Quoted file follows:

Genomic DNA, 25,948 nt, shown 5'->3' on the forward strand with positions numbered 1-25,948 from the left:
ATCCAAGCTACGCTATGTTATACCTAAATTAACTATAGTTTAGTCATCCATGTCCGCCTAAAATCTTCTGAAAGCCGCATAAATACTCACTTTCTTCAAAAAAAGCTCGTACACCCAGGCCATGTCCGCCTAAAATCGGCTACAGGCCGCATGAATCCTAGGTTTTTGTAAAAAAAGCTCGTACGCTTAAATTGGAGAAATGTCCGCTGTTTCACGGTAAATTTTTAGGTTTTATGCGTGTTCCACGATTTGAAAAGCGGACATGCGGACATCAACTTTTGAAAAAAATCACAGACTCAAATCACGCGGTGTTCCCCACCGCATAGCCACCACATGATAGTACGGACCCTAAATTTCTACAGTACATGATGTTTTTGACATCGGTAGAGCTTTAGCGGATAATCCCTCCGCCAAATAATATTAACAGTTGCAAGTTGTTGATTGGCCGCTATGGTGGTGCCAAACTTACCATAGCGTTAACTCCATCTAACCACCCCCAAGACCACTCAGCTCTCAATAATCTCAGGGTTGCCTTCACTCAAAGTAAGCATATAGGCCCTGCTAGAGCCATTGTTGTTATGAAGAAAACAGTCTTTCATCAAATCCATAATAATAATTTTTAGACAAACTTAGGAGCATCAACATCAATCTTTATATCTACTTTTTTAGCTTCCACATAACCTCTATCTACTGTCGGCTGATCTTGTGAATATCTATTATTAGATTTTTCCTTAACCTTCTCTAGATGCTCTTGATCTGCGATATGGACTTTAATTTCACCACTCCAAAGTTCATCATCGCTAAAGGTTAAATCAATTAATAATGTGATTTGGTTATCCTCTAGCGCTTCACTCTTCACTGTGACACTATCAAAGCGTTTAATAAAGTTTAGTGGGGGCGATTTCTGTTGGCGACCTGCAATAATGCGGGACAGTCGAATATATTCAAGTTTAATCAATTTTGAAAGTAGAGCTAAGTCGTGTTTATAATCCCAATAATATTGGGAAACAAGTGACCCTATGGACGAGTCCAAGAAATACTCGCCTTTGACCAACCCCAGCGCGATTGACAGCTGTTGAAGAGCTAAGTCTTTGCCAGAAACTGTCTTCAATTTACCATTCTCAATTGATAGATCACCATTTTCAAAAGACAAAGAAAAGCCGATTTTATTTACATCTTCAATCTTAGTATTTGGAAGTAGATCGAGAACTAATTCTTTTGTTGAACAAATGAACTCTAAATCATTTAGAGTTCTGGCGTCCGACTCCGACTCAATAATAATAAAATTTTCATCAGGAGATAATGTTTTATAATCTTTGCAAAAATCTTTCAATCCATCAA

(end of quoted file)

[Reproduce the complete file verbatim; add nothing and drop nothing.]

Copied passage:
Genomic DNA, 25,948 nt, shown 5'->3' on the forward strand with positions numbered 1-25,948 from the left:
ATCCAAGCTACGCTATGTTATACCTAAATTAACTATAGTTTAGTCATCCATGTCCGCCTAAAATCTTCTGAAAGCCGCATAAATACTCACTTTCTTCAAAAAAAGCTCGTACACCCAGGCCATGTCCGCCTAAAATCGGCTACAGGCCGCATGAATCCTAGGTTTTTGTAAAAAAAGCTCGTACGCTTAAATTGGAGAAATGTCCGCTGTTTCACGGTAAATTTTTAGGTTTTATGCGTGTTCCACGATTTGAAAAGCGGACATGCGGACATCAACTTTTGAAAAAAATCACAGACTCAAATCACGCGGTGTTCCCCACCGCATAGCCACCACATGATAGTACGGACCCTAAATTTCTACAGTACATGATGTTTTTGACATCGGTAGAGCTTTAGCGGATAATCCCTCCGCCAAATAATATTAACAGTTGCAAGTTGTTGATTGGCCGCTATGGTGGTGCCAAACTTACCATAGCGTTAACTCCATCTAACCACCCCCAAGACCACTCAGCTCTCAATAATCTCAGGGTTGCCTTCACTCAAAGTAAGCATATAGGCCCTGCTAGAGCCATTGTTGTTATGAAGAAAACAGTCTTTCATCAAATCCATAATAATAATTTTTAGACAAACTTAGGAGCATCAACATCAATCTTTATATCTACTTTTTTAGCTTCCACATAACCTCTATCTACTGTCGGCTGATCTTGTGAATATCTATTATTAGATTTTTCCTTAACCTTCTCTAGATGCTCTTGATCTGCGATATGGACTTTAATTTCACCACTCCAAAGTTCATCATCGCTAAAGGTTAAATCAATTAATAATGTGATTTGGTTATCCTCTAGCGCTTCACTCTTCACTGTGACACTATCAAAGCGTTTAATAAAGTTTAGTGGGGGCGATTTCTGTTGGCGACCTGCAATAATGCGGGACAGTCGAATATATTCAAGTTTAATCAATTTTGAAAGTAGAGCTAAGTCGTGTTTATAATCCCAATAATATTGGGAAACAAGTGACCCTATGGACGAGTCCAAGAAATACTCGCCTTTGACCAACCCCAGCGCGATTGACAGCTGTTGAAGAGCTAAGTCTTTGCCAGAAACTGTCTTCAATTTACCATTCTCAATTGATAGATCACCATTTTCAAAAGACAAAGAAAAGCCGATTTTATTTACATCTTCAATCTTAGTATTTGGAAGTAGATCGAGAACTAATTCTTTTGTTGAACAAATGAACTCTAAATCATTTAGAGTTCTGGCGTCCGACTCCGACTCAATAATAATAAAATTTTCATCAGGAGATAATGTTTTATAATCTTTGCAAAAATCTTTCAATCCATCAA